Ida wouldn’t leave well enough alone. “Is it unnatural that you’re good at the clarinet, Sonny, huh, now is it? Is it unnatural what Art Tatum does on the piano?” I loved her for defending me, but I wished she would stop.

“Daddy says it’s different. Aunt Phyllis has something extra. Some juju. ”

“You sound like a fool, Sonny,” Ida said.

“You’re the fool! Daddy says it’s dangerous to have that juju, ’cause other folks want it and they’ll kill for it. They’ll take her hands. I bet that’s what happened to Uncle Roger.”

I was so surprised that I could only stare. Ida started to cry.

“Is someone gonna take your hands, Aunt Pea?”

I pulled her onto my lap. “No, honey, no. Sonny’s just wrong, that’s all.”

Sonny sulked and stared out the window. I’d had no idea he knew the first thing about Roger, though I should have guessed. Family secrets have a way of getting out. And stealing hands—rumors like that had circulated my whole life, but mostly nothing came of it. There weren’t a lot of us and most didn’t broadcast what we were. Even if it was possible to steal our power by taking our hands, it wasn’t easy.

But a decade ago a man named Trent Sullivan had tried, and bringing him to justice had nearly destroyed me.

Tom Senior and Sonny were right about one thing: it was no blessing when the hands paid their visit. My father had long gone by the time my dream came down; Mommy had to deal with me and Roger on her own. Dad had the wandering itch, as Mommy liked to say, and unlike her, he was light enough to pass when the urge struck him. It struck him one too many times, until she divorced him and told his disapproving Sugar Hill family she wouldn’t wait around for him, or anyone, anymore. How they smacked their lips when our dreams came down! They spread it up and down that our saints’ hands were Mommy’s punishment for getting above her station.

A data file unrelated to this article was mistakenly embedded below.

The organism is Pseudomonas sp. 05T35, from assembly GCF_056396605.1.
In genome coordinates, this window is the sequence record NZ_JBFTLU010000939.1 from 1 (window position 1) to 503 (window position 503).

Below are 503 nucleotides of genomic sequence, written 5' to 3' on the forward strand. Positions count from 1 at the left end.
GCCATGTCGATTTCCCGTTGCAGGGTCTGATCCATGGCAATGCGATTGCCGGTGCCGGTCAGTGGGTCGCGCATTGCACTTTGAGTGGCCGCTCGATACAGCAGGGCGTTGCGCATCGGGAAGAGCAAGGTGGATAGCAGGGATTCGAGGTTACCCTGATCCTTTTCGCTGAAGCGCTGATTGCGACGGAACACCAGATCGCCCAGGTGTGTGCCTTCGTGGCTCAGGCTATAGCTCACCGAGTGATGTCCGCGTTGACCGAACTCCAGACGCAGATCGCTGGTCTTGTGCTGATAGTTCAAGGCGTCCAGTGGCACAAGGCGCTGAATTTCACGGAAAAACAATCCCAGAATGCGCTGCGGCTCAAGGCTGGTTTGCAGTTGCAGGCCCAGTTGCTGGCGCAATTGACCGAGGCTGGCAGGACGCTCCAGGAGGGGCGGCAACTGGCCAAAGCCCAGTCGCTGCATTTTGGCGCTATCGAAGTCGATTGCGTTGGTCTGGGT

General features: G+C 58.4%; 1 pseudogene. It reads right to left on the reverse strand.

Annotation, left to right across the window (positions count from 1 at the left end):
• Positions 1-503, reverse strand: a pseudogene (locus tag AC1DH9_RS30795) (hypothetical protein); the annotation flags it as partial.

When Sonny turned ten, Gloria started sleeping badly, waiting for him to wake up with a dream for the numbers, an ache in his hands and an overnight talent for something that before had been merely ordinary. After his twelfth birthday she’d started to relax. But now she had Ida to watch, and wonder, and protect, if it came to that, from Tom Senior’s attempts to pray the devil out of her.

I kept Sonny and Ida close to me at the park. Gloria was just a shade too dark to come here without the police following close behind and making nasty comments. Sonny and Ida were dark enough, but they were children, and I had a better chance of getting them in and out before they realized why their mother never came to the park with them. Though Sonny probably did already. He was too smart to enjoy the ignorance of childhood, which I grieved while I loved him for it. I dreaded the day he would see me for what I was.